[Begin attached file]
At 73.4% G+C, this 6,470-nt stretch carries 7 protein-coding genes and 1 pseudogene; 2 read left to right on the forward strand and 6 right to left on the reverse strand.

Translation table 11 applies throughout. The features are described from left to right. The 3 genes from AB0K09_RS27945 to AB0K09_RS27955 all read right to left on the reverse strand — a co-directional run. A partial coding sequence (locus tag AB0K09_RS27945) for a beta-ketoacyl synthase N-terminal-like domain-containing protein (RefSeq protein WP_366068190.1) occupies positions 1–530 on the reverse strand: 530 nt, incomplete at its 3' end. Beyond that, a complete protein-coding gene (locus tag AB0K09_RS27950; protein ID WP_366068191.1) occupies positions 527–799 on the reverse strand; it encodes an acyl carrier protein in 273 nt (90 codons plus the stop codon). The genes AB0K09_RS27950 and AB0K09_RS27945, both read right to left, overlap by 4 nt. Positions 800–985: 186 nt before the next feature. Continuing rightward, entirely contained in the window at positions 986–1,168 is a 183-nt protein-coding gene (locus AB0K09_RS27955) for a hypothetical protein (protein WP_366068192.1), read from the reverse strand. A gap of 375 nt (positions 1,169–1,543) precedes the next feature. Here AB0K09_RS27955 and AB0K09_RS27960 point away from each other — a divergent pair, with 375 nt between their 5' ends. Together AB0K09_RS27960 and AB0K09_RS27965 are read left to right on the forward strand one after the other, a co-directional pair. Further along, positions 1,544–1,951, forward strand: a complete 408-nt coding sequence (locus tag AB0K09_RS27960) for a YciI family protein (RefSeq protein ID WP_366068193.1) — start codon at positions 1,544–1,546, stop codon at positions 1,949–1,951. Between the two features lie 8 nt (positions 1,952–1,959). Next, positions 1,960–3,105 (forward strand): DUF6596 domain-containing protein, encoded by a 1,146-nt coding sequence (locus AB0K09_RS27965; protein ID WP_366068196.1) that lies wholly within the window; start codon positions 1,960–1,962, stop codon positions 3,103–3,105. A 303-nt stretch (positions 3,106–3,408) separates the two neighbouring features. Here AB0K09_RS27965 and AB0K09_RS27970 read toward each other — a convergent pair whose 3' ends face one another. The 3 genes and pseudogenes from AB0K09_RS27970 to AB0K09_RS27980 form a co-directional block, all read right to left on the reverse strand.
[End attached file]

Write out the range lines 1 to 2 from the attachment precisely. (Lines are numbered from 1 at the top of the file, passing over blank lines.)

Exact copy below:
At 73.4% G+C, this 6,470-nt stretch carries 7 protein-coding genes and 1 pseudogene; 2 read left to right on the forward strand and 6 right to left on the reverse strand.

Translation table 11 applies throughout. The features are described from left to right. The 3 genes from AB0K09_RS27945 to AB0K09_RS27955 all read right to left on the reverse strand — a co-directional run. A partial coding sequence (locus tag AB0K09_RS27945) for a beta-ketoacyl synthase N-terminal-like domain-containing protein (RefSeq protein WP_366068190.1) occupies positions 1–530 on the reverse strand: 530 nt, incomplete at its 3' end. Beyond that, a complete protein-coding gene (locus tag AB0K09_RS27950; protein ID WP_366068191.1) occupies positions 527–799 on the reverse strand; it encodes an acyl carrier protein in 273 nt (90 codons plus the stop codon). The genes AB0K09_RS27950 and AB0K09_RS27945, both read right to left, overlap by 4 nt. Positions 800–985: 186 nt before the next feature. Continuing rightward, entirely contained in the window at positions 986–1,168 is a 183-nt protein-coding gene (locus AB0K09_RS27955) for a hypothetical protein (protein WP_366068192.1), read from the reverse strand. A gap of 375 nt (positions 1,169–1,543) precedes the next feature. Here AB0K09_RS27955 and AB0K09_RS27960 point away from each other — a divergent pair, with 375 nt between their 5' ends. Together AB0K09_RS27960 and AB0K09_RS27965 are read left to right on the forward strand one after the other, a co-directional pair. Further along, positions 1,544–1,951, forward strand: a complete 408-nt coding sequence (locus tag AB0K09_RS27960) for a YciI family protein (RefSeq protein ID WP_366068193.1) — start codon at positions 1,544–1,546, stop codon at positions 1,949–1,951. Between the two features lie 8 nt (positions 1,952–1,959). Next, positions 1,960–3,105 (forward strand): DUF6596 domain-containing protein, encoded by a 1,146-nt coding sequence (locus AB0K09_RS27965; protein ID WP_366068196.1) that lies wholly within the window; start codon positions 1,960–1,962, stop codon positions 3,103–3,105. A 303-nt stretch (positions 3,106–3,408) separates the two neighbouring features. Here AB0K09_RS27965 and AB0K09_RS27970 read toward each other — a convergent pair whose 3' ends face one another. The 3 genes and pseudogenes from AB0K09_RS27970 to AB0K09_RS27980 form a co-directional block, all read right to left on the reverse strand.